After a car accident, animal fight, sporting injury or another trauma, dogs often suffer painful fractures and broken bones. When this occurs, they need surgery, specialized care, and weeks or months of rehabilitation depending on the age of the dog and the severity of the injury.
Types of fractures
When discussing broken canine bones, there are two main fracture types: incomplete and complete.
- Incomplete. Incomplete fractures are very common in young animals and involve a bone that has been partially broken.
- Complete. When the bone is entirely broken into two or more fragments, it is referred to as a “complete fracture.”
What are the signs that my dog has a fracture?
- Lameness of the affected limb
- Unwillingness or inability to walk
- Abnormal movement
If your dog has sustained a serious trauma like a car accident, look for possible systemic issues as well, such as bleeding and breathing changes.
My pet has been in an accident: What to do first
A bone fracture is both painful and dangerous for your dog. If your pet is displaying signs of a fracture, you’ll need to act quickly.
First, put your dog in a small box or crate to limit movement and call our Northridge office for direct instructions. Do not administer any medication until you receive approval. It’s important to get your pet to the vet’s office for an evaluation as soon as possible.
Fracture repair options
The goal of all fracture repair procedures is to stabilize and reposition the injured bones. In general, there are three ways to accomplish this: cast/splint, bone plating and external fixation devices.
Splint or cast
This approach is ideal for young animals with simple fractures. A cast will conform to the injured limb and is composed of padding and plaster, while a rigid splint is made of thermal plastic or aluminum.
Bone plating is the most common fracture repair option. It uses internal stainless steel or titanium plates held in place with screws to stabilize the broken bones.
External fixation devices
External fixation devices consist of multiple bars or rings that hold the injured bone in place during the healing process. They are often used to treat complex fractures.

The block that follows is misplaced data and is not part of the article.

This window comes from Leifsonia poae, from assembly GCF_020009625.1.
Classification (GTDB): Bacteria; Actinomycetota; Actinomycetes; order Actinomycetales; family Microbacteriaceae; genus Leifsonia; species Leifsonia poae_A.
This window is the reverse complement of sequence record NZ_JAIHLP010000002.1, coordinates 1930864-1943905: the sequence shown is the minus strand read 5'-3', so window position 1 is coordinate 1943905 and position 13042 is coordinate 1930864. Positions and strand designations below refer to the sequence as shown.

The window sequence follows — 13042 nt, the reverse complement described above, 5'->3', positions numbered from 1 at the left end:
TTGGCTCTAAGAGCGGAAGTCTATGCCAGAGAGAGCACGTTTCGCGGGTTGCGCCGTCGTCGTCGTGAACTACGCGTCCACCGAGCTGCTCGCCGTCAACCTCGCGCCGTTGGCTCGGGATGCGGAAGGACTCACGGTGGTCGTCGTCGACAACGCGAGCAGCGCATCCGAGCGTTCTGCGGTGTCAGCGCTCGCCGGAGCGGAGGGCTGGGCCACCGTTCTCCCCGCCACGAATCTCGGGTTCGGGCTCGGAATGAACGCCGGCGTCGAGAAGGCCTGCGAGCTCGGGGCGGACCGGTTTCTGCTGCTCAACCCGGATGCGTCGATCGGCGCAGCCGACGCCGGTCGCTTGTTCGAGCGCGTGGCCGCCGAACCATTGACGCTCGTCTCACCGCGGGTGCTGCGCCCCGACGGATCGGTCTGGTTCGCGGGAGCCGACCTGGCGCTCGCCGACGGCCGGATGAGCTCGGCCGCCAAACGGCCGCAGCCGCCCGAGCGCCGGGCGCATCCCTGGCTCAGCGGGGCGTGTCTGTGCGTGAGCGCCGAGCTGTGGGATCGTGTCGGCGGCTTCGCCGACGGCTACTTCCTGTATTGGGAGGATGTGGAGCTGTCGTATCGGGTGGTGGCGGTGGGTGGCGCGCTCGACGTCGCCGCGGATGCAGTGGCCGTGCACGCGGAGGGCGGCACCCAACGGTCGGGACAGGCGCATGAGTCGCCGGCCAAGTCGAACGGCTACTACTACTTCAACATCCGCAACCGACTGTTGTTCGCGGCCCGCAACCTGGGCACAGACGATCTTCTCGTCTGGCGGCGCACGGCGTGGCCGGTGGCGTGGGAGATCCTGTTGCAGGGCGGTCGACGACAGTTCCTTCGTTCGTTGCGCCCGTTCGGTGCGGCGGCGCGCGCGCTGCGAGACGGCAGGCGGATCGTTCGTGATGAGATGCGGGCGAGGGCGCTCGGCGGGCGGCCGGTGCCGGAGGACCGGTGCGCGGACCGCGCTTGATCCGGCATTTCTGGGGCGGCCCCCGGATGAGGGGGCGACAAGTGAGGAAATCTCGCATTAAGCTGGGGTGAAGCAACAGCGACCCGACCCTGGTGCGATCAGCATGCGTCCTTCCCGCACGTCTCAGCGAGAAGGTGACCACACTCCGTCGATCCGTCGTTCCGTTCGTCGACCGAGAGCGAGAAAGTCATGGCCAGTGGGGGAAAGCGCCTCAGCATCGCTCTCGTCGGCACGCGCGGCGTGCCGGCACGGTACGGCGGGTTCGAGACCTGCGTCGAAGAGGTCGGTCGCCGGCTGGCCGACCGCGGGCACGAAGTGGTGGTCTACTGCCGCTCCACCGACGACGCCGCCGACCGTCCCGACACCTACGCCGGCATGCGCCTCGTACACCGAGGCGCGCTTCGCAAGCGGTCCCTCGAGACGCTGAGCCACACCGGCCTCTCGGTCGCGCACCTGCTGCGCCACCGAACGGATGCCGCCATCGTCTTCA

Recovery: What to expect after your pet's fracture repair surgery
- Bandage care. If your pet is being treated with a cast or splint, you will need to monitor this device carefully to prevent complications. Keep it clean and dry, and make sure your dog doesn’t chew on it.
- Restrict activity. A period of restricted activity is critical to the healing process. Use baby gates to confine your pet to a small area of the house with carpeted floors. Do not allow playing, running or jumping and use a short leash for bathroom breaks.
- Physical therapy. If the fracture was extensive, we may recommend a physical therapy program to help rehabilitate the muscles, nerves and blood vessels while restoring optimal muscle function.
Competitive pricing. Specialized procedures. Care you can trust.
Northridge Animal Medical Center is the premier destination for pets in need of surgery for fractures and broken bones. For over 40 years, we’ve been committed to keeping pets in Southern California healthy, happy and safe. We offer compassionate care, cutting-edge surgical procedures, and affordable pricing – ensuring that your best friend gets the care he or she needs to feel better.Contact us today to learn more
Make an appointment today
If your dog is in need of surgery to treat hip dysplasia, a fracture, or a dislocated hip, contact our Northridge office today to schedule an appointment.
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- Tuesday 9:00am 6:00pm
- Wednesday 9:00am 6:00pm
- Thursday 9:00am 6:00pm
- Friday 9:00am 6:00pm
- Saturday 9:00am 2:00pm
- Sunday Closed